Discovery Kyrgyzstan
Discovery Kyrgyzstan travel guide #10/2008

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Music to "Soothe the savage breast"

The English author GK Chesterton may have thought that "music with dinner is an insult to both the cook and the violinist", but in many restaurants in the Kyrgyz Republic you will encounter music either live performances, or the "canned" variety. Some performers concentrate on classical or "easy listening" music, whilst others specialize in jazz, rock or "pop" music. It is also possible to find groups performing traditional music song and dance. With over 80 different nationalities represented in its population, the Kyrgyz Republic has a wide range of ensembles, or troupes, which can offer performances, often complete with national costume, to enrich a visit to this remote mountainous country. Several of the ensembles have recorded their own CD's and these offer the chance to take home audio memories of a visit to Kyrgyzstan. Many of them have also travelled abroad and performed in various festivals. One such group is "Jetigen" an ensemble of children, (aged between 12 and 18), based at Music School number 7 in Southern Bishkek. Having won many competitions, they were invited in 2006 to take part, representing Kyrgyzstan, in the International Festival "Children Against Terrorism" in Moscow joining with over 3500 other young performers from over 50 different countries. They have been invited back in 2007. There are also a number of other ensembles, (amateur, semi-professional or professional), such as: Do'or (an ensemble based in the Philharmonia in Bishkek); Ordo Sakhna; Muundan Muunga ("From Generation to Generation"); Enesai; and the Cossak ensemble "Kazachya Piesnya". Performances may feature a variety of traditional instruments such as the Komuz (a versatile three stringed lute, or mandolin, made usually from apricot wood and with a variety of tonal qualities), the temir komuz (or Jew's Harp), and the haunting Chopo Choor, (as well  as less traditional instruments, such as the accordian, flute, and even synthesizer) and both singing and dancing.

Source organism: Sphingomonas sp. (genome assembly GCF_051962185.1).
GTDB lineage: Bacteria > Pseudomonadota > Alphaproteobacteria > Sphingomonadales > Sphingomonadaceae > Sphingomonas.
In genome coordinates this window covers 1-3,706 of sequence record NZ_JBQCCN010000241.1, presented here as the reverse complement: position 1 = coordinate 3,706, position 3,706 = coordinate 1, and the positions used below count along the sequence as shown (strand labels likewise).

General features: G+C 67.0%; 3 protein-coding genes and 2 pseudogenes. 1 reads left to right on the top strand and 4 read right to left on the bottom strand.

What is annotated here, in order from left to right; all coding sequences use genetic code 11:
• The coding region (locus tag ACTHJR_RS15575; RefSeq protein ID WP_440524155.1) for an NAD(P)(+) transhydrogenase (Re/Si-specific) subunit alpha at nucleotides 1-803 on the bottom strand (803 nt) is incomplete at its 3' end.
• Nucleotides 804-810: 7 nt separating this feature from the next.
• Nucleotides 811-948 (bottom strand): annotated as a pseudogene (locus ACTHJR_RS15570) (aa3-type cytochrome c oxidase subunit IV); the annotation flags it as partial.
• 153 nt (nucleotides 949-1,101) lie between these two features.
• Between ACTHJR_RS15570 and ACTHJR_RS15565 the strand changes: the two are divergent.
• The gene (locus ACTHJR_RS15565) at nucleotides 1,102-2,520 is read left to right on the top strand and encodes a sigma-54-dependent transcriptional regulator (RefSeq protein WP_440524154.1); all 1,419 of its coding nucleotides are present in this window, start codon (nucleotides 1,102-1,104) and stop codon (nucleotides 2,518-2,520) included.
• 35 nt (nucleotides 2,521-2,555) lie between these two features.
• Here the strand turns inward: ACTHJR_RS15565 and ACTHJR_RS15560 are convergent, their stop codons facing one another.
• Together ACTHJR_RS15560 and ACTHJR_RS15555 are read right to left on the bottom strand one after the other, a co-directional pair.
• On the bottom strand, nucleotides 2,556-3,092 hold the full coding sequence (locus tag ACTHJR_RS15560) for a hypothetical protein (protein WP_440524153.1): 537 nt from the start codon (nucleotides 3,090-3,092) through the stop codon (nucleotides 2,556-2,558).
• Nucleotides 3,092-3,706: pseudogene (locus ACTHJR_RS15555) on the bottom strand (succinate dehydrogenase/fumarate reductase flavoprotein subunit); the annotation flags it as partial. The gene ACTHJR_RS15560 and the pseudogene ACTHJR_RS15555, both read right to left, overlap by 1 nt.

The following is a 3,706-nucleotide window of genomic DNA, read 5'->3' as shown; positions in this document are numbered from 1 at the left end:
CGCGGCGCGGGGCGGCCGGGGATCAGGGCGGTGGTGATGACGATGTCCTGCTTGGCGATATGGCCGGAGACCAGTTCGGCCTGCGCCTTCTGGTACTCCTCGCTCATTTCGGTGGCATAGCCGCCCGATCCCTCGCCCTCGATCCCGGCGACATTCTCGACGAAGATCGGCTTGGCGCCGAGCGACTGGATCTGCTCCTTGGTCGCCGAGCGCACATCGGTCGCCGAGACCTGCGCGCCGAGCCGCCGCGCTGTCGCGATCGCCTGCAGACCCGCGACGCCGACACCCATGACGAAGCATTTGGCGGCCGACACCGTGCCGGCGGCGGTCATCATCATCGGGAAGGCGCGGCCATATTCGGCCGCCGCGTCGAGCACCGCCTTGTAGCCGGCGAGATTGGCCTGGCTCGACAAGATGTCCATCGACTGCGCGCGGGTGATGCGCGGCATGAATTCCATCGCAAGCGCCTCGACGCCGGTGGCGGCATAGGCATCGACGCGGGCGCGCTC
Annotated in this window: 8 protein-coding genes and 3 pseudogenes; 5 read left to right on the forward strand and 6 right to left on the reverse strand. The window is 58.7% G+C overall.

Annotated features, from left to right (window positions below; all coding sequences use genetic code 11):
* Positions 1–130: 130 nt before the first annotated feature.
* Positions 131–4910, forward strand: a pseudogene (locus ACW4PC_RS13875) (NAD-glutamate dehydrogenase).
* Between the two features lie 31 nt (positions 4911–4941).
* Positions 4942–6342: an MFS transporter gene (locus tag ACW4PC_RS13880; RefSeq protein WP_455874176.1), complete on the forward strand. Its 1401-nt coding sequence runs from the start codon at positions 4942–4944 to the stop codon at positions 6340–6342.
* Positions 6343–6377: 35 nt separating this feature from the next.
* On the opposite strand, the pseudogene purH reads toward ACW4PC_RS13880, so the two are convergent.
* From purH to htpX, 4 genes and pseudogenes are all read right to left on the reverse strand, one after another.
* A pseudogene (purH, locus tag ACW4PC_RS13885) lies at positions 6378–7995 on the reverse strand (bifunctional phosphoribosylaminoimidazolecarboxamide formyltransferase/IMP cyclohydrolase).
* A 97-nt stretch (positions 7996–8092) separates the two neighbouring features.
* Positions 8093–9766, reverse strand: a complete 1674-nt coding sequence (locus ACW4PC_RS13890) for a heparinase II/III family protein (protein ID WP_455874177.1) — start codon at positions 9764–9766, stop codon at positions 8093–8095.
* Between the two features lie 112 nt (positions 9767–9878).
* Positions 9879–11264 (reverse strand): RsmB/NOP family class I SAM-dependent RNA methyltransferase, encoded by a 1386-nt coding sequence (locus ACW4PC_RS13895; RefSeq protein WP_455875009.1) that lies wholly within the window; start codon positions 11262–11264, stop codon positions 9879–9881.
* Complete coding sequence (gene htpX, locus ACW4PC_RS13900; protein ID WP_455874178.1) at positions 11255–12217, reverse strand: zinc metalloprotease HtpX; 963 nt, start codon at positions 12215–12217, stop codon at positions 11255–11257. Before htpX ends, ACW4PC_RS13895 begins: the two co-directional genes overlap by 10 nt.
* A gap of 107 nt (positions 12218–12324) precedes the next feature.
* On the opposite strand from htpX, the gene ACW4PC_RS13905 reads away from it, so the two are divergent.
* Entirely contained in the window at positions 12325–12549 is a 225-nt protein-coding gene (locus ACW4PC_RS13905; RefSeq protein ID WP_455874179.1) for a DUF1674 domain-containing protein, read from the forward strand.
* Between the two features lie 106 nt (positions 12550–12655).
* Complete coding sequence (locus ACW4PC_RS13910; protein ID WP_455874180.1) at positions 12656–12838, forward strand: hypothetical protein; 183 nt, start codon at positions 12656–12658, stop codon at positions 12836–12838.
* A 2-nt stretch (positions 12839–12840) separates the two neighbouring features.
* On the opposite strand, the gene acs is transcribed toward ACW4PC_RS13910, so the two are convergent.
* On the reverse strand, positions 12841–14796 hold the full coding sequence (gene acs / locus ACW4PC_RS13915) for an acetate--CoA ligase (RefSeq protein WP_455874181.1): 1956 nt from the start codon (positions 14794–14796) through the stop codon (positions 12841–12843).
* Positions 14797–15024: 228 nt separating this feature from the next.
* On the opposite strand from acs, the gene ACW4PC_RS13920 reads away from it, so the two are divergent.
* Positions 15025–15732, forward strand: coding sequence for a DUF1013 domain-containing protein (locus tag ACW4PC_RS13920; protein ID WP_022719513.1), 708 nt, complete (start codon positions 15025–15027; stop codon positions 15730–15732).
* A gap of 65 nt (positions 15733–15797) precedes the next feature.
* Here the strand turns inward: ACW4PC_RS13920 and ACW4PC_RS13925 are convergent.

A special feature for a performance could be an appearance of a manaschi someone who has memorized and recites passages from the epic poem which tells of the life and adventures of the legendary hero of the Kyrgyz, Manas. The Manas epic is part of a wider tradition or storytelling being passed from one generation to the next orally and which were only written down at the turn of the nineteenth and twentieth centuries.
Most of the Community Based Groups around the country can arrange for a musician or group of musicians to visit a homestay, or yurt. Performances in domestic surroundings can give a level of intimacy allowing the audience to get a closer acquantance with the instruments and costumes, to ask questions and perhaps, even, to try their hand playing some of them.
Also, traditional Kyrgyz music, complete with a performance by a manaschi and competitions between akyns, (a form of traditional bard), are often a feature of the many festivals which take place throughout the summer. One thing that all the performers seem to have in common, whether professional or amateur, youth group or adult ensemble, is an infectious enthusiasm for their music ... an enthusiasm which is invariably transferred to their audiences.

For those interested in erxperiencing some of the traditional culture of the region then concerts of traditional folk music, (a common feature of tours all over the world), then tour companies can arrange concert performances with or without dinner.

Discovery Kyrgyzstan #8

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